The Saskatchewan Food Processors Association was formed in 1990 as a nonprofit organization designed to strengthen the food processing industry in Saskatchewan. 

In 2014, The SFPA took steps to represent a broader industry, creating a new vision for existing and future entrants with an innovative approach to value add. Responding to market and changes within the sector, the SFPA refocused, expanding it’s membership representation. We are now operating under the Saskatchewan Food and Ingredient Processors Association (SFIPA).

Today there are almost 300 food processors making up this rapidly growing sector of Saskatchewan's economy, and the Saskatchewan Food and Ingredient Processors Association is playing a leading role in the promotion, support, and growth of the dynamic group of member companies. 


Our Board: please click here for a list of our board members


Our Vision:

  • To create the ecosystem necessary for a representative and competitive value-added industry in both rural and urban Saskatchewan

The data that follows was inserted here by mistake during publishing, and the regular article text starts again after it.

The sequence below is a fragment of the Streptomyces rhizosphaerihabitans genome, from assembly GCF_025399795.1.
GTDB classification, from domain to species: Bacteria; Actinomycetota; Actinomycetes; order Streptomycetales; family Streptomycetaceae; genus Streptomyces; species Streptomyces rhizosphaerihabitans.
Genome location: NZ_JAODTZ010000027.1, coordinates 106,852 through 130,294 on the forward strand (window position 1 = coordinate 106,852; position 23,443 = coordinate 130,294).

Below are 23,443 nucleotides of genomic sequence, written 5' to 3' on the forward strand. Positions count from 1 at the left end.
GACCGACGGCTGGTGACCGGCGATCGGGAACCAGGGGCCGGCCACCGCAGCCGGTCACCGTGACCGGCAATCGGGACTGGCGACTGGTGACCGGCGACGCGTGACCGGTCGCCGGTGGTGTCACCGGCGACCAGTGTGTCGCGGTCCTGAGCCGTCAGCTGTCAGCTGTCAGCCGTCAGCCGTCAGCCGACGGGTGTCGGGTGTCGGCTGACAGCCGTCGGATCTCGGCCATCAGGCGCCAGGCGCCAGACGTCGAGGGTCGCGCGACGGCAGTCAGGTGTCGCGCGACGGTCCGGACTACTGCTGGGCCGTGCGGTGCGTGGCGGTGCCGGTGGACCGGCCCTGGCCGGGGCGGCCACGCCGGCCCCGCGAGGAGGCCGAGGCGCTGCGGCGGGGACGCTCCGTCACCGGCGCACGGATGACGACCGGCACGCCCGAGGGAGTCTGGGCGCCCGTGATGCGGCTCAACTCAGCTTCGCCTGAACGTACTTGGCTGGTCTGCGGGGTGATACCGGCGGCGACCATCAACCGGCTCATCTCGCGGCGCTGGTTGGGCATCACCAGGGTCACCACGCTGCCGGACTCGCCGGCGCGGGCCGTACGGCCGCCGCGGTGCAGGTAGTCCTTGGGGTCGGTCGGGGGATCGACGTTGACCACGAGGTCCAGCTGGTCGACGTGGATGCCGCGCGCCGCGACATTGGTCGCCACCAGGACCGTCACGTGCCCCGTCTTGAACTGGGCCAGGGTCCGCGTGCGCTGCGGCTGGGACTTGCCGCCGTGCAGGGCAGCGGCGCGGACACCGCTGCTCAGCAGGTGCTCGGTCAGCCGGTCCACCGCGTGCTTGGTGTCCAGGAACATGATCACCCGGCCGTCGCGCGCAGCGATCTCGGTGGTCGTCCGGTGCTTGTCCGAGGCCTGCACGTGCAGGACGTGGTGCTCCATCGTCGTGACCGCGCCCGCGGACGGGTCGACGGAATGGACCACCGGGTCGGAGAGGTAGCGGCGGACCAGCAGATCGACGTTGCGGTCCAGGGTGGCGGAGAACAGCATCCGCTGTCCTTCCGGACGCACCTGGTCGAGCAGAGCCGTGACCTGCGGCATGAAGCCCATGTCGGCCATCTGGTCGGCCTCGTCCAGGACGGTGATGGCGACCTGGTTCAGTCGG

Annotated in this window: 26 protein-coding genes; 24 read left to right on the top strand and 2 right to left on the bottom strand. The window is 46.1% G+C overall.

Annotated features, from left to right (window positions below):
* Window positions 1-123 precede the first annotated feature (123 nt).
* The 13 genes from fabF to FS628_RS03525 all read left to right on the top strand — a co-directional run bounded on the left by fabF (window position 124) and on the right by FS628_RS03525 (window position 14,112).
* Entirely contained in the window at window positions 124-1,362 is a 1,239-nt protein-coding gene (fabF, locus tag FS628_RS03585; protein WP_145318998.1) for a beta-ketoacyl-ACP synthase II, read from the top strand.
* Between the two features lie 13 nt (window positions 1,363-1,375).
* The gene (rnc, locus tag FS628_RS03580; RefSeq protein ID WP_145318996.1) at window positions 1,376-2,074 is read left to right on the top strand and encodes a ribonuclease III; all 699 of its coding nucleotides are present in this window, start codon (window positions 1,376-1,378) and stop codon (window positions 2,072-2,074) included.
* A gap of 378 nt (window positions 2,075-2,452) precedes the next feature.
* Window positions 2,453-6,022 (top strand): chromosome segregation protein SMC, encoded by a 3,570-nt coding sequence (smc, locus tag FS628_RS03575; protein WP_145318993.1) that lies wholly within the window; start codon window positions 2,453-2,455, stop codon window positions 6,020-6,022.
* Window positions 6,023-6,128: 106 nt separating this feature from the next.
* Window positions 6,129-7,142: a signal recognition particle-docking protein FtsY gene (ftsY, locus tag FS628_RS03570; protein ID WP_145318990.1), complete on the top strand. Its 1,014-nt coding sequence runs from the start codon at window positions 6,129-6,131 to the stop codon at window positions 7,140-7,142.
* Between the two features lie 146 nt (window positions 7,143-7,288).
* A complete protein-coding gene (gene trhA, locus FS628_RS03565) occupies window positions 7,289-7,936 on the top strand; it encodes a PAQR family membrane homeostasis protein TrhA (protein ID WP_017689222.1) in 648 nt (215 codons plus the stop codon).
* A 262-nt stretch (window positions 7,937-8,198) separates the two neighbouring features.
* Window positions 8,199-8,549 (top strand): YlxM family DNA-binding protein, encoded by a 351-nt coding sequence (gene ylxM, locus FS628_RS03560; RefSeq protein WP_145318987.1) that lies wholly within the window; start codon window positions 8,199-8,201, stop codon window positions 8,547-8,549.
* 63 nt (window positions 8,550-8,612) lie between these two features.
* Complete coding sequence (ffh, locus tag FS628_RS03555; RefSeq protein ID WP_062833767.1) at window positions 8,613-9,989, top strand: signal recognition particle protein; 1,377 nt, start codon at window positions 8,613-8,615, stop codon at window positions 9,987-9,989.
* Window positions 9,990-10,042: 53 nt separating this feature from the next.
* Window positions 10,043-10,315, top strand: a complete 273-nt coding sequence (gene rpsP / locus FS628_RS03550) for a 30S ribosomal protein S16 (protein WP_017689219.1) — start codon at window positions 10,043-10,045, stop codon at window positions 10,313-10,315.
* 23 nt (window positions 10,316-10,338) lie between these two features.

Our Purpose:

  • To foster growth of value creation in the food and ingredient marketplace in the province of Saskatchewan


Our Goals:

  • To profile and promote Saskatchewan’s food and ingredient sector provincially, nationally and internationally
  • To represent and serve as a spokes group for the collective interests of our food and ingredient industry provincially, nationally and internationally
  • To assist in the growth and increase the competitiveness of the food and ingredient sector
    Our mandate is to increase exposure of our companies and assist in any way possible increase their sales to market 



  • Market awareness 
  • Programming and path finding for members
  • Partnerships and collaboration
  • Research and Advocacy

    Through the pursuit of these goals the SFIPA will work to develop the industry as a whole. With over 70% of Saskatchewan food processors employing under ten people, the SFIPA's role as an umbrella organization has become crucial in providing programs that individual companies simply cannot afford.